Filtering by Category: TV
Hey folks,It's been an amazing couple of weeks over here at Hoarse and Buggy Central. First, was the near instantaneous sell out of the Tumor Ashcan at San Diego Comic-Con. Thank you all so much for coming out and supporting the book!
Secondly, through a strange twist of fate, a tv show I worked on briefly last year was nominated for an Emmy Award, and, yours truly was one of the credited writers, meaning I can now introduce myself as Emmy Award Nominee Joshua Hale Fialkov. I expect each of you to do the same.
Third, Tumor - Chapter One was a huge hit on Amazon! It made it all the way up to #6 out of all graphic novels on Amazon. Not just digital, ALL graphic novels. I think we were even beating DC's super huge Final Crisis for a while.
Which brings me to the last quick news, which is that you can now purchase Chapter Two of Tumor on Amazon for a measly dollar. It's available right now for your Kindle, iPhone, or iPod Touch. Every purchase is showing Amazon that we're a market that matters and that they need to actively serve with their devices, so, please, if not for me, then for the future of comics, go check out the book. You can do so here:
Again, thank you all for your continued support, and for helping to spread the word!
j. http://www.thefialkov.com http://www.tumorthecomic.com
And, in typical blogger fashion, I now apologize for more or less disappearing the past few weeks. The new job is going amazingly well, and should be outright announced in the coming days. I've got a podcast over on Word Balloon talking about it, and the huge stack of other projects in the immediate future. That should be posted anytime now. Otherwise, don't forget to preorder Cyblade #1 and #2 from Top Cow, The Cleaners #1 from Dark Horse, and to pick up the 1st volume of the Afro Samurai manga from Tor Books.
Been rewatching Six Feet Under with Christina (it's her first time) and reminded of just how powerful the show is, and, suprisingly, how much less depressing than I thought it was. We've got season one of Mad Men on tap next, and I'm psyched to get started on it, as the pilot was so damn good, and everybody else seems to shit babies they like the rest of it so much.
I'll try and post a 'what I'm listening to' later this week, as the day job has introduced me to some pretty cool new stuff that's right on the verge, yada yada.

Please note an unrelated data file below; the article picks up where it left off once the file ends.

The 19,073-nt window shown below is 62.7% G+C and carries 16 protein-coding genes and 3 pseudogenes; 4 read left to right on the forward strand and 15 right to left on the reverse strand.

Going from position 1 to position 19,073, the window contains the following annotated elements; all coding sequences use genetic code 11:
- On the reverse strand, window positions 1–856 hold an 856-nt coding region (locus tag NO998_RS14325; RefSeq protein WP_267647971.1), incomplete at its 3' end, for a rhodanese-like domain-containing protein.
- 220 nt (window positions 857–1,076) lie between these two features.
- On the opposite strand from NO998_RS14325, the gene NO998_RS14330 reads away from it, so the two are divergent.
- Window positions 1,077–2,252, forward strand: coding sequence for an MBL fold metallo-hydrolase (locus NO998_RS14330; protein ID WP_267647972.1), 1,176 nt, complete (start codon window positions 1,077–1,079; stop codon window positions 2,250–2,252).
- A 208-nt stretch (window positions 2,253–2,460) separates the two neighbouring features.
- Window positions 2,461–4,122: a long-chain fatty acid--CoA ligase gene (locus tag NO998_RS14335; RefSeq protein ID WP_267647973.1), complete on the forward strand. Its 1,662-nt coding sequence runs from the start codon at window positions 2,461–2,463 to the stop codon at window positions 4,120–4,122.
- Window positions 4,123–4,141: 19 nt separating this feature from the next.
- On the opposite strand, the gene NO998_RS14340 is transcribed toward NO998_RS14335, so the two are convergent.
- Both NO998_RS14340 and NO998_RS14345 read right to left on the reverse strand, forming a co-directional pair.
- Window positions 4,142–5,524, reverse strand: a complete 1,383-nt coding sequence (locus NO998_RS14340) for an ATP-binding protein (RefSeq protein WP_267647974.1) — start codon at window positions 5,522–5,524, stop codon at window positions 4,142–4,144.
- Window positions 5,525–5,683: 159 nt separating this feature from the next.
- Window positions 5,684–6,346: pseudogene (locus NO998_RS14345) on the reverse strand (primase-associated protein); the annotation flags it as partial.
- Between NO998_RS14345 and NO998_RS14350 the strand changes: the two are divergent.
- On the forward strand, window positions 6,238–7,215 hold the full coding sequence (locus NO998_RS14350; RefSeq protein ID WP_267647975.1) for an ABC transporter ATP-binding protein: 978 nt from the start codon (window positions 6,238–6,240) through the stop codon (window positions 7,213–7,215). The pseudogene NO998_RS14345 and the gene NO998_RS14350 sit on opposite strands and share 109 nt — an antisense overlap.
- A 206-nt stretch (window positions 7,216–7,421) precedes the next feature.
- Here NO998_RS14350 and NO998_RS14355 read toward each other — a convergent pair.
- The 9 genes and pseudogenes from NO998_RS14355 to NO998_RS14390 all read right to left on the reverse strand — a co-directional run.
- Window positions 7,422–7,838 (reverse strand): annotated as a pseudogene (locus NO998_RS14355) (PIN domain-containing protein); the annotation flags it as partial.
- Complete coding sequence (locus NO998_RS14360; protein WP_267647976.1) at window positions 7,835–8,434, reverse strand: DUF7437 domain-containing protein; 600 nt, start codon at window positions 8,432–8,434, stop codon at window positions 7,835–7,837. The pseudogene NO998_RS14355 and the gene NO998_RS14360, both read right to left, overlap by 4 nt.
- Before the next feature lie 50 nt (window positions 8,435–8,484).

Since getting rid of cable and becoming a shut in, I've been watching fewer and fewer New Releases of any kind. Here's a few things I've watched that are, ahem, new to me. Be Kind Rewind - I'm not sure what's wrong with everybody. The movie is fantastic. It's not as good as Eternal Sunshine, obviously, but, it's still a work of near genius. The big complaint seems to be how the movie is awkwardly put together. That's on purpose. The movie feels like a story that's been Sweded. It's fucking genius. It's got heart, soul, and is funny as fuck. I'm glad that Gondry is back from the self-indulgent nightmare of Science of Sleep.
Newhart - Season 1 - Ah Bob. No better sitcom comedian has ever graced tv. While not as organic as the 70's Bob Newhart Show, the 'new' Newhart is still fucking amazing. Of course, it'll be a season or two before the cast we all remember shows up, but, considering how long it took us to get the first four of TBNS, and this first season, it might be a while.
No Direction Home - I somehow managed to miss this doc when it aired on PBS. One of those "I'll watch it eventually" things. It's Scorsese Documentary excellence mixed with the longest interview Dylan's ever given. It's masterfully put together, and the archival stuff they found is simply amazing. Footage of Woody Guthrie playing, Dylan getting booed, and recordings of the early pre-star Dylan tapes... wow. If you have any interest in folk culture, Dylan, or the 60's, definitely worth watching.
Torchwood - What a difference a year makes. Last season (which is linked here) was... okay. The second half really managed to off set the mediocre first half. But, it still wasn't there. This season... they get it. The show is purposefully juvenille, filled with ridiculous and unrealistic sexuality that really manages to make the whole thing feel like everybody is being guided by the oversexed aura of Captain Jack. So, sure, they do weird illogical shit, but, dammit, Captain Jack is there. I'm REALLY looking forward to the new Season of Doctor Who, simply to see it all tie together.